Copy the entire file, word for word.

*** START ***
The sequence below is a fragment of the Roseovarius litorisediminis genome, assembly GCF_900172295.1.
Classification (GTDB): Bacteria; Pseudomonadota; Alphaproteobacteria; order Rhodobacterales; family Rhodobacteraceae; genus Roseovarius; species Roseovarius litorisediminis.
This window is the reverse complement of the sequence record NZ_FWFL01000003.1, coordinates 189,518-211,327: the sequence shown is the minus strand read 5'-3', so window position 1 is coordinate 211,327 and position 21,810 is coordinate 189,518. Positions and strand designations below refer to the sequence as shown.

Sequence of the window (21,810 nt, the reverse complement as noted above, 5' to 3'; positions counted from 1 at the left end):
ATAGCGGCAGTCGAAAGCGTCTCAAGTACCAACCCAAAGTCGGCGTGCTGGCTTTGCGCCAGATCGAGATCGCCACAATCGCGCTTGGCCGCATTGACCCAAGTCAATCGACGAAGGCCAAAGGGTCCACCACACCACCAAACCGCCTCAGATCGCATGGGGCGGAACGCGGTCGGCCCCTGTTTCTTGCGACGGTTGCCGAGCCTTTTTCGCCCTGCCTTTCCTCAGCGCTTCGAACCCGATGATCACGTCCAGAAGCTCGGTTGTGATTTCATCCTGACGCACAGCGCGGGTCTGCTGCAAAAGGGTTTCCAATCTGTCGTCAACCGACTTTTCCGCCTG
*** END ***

The sequence below is a fragment of the Roseovarius litorisediminis genome, assembly GCF_900172295.1.
Classification (GTDB): Bacteria; Pseudomonadota; Alphaproteobacteria; order Rhodobacterales; family Rhodobacteraceae; genus Roseovarius; species Roseovarius litorisediminis.
This window is the reverse complement of the sequence record NZ_FWFL01000003.1, coordinates 189,518-211,327: the sequence shown is the minus strand read 5'-3', so window position 1 is coordinate 211,327 and position 21,810 is coordinate 189,518. Positions and strand designations below refer to the sequence as shown.

Sequence of the window (21,810 nt, the reverse complement as noted above, 5' to 3'; positions counted from 1 at the left end):
ATAGCGGCAGTCGAAAGCGTCTCAAGTACCAACCCAAAGTCGGCGTGCTGGCTTTGCGCCAGATCGAGATCGCCACAATCGCGCTTGGCCGCATTGACCCAAGTCAATCGACGAAGGCCAAAGGGTCCACCACACCACCAAACCGCCTCAGATCGCATGGGGCGGAACGCGGTCGGCCCCTGTTTCTTGCGACGGTTGCCGAGCCTTTTTCGCCCTGCCTTTCCTCAGCGCTTCGAACCCGATGATCACGTCCAGAAGCTCGGTTGTGATTTCATCCTGACGCACAGCGCGGGTCTGCTGCAAAAGGGTTTCCAATCTGTCGTCAACCGACTTTTCCGCCTG